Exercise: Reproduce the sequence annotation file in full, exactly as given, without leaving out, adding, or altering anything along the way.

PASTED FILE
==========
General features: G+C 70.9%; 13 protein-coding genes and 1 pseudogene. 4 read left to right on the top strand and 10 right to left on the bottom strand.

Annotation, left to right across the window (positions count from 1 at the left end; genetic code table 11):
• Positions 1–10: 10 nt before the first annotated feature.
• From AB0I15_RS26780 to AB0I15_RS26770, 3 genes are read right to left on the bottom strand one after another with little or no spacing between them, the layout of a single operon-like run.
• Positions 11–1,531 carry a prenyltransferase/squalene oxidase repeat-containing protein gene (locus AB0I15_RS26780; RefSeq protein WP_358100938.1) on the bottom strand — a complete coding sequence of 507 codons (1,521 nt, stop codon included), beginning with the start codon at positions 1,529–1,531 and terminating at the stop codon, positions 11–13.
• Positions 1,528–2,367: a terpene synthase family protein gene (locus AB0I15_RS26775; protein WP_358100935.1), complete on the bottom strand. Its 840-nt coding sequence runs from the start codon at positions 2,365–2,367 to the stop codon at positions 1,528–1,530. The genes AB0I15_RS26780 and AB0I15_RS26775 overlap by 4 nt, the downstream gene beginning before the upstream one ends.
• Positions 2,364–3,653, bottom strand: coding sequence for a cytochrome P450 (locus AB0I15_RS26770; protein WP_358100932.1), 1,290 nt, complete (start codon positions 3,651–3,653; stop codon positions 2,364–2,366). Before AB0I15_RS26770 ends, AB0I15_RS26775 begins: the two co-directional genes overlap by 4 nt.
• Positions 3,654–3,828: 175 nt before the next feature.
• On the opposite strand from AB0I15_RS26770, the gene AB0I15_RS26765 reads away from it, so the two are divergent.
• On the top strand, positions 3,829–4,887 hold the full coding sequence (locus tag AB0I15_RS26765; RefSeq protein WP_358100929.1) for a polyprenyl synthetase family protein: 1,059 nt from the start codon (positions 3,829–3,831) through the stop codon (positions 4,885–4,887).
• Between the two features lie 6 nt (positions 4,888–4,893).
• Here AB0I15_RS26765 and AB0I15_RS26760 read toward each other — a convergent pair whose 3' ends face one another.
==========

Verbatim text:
General features: G+C 70.9%; 13 protein-coding genes and 1 pseudogene. 4 read left to right on the top strand and 10 right to left on the bottom strand.

Annotation, left to right across the window (positions count from 1 at the left end; genetic code table 11):
• Positions 1–10: 10 nt before the first annotated feature.
• From AB0I15_RS26780 to AB0I15_RS26770, 3 genes are read right to left on the bottom strand one after another with little or no spacing between them, the layout of a single operon-like run.
• Positions 11–1,531 carry a prenyltransferase/squalene oxidase repeat-containing protein gene (locus AB0I15_RS26780; RefSeq protein WP_358100938.1) on the bottom strand — a complete coding sequence of 507 codons (1,521 nt, stop codon included), beginning with the start codon at positions 1,529–1,531 and terminating at the stop codon, positions 11–13.
• Positions 1,528–2,367: a terpene synthase family protein gene (locus AB0I15_RS26775; protein WP_358100935.1), complete on the bottom strand. Its 840-nt coding sequence runs from the start codon at positions 2,365–2,367 to the stop codon at positions 1,528–1,530. The genes AB0I15_RS26780 and AB0I15_RS26775 overlap by 4 nt, the downstream gene beginning before the upstream one ends.
• Positions 2,364–3,653, bottom strand: coding sequence for a cytochrome P450 (locus AB0I15_RS26770; protein WP_358100932.1), 1,290 nt, complete (start codon positions 3,651–3,653; stop codon positions 2,364–2,366). Before AB0I15_RS26770 ends, AB0I15_RS26775 begins: the two co-directional genes overlap by 4 nt.
• Positions 3,654–3,828: 175 nt before the next feature.
• On the opposite strand from AB0I15_RS26770, the gene AB0I15_RS26765 reads away from it, so the two are divergent.
• On the top strand, positions 3,829–4,887 hold the full coding sequence (locus tag AB0I15_RS26765; RefSeq protein WP_358100929.1) for a polyprenyl synthetase family protein: 1,059 nt from the start codon (positions 3,829–3,831) through the stop codon (positions 4,885–4,887).
• Between the two features lie 6 nt (positions 4,888–4,893).
• Here AB0I15_RS26765 and AB0I15_RS26760 read toward each other — a convergent pair whose 3' ends face one another.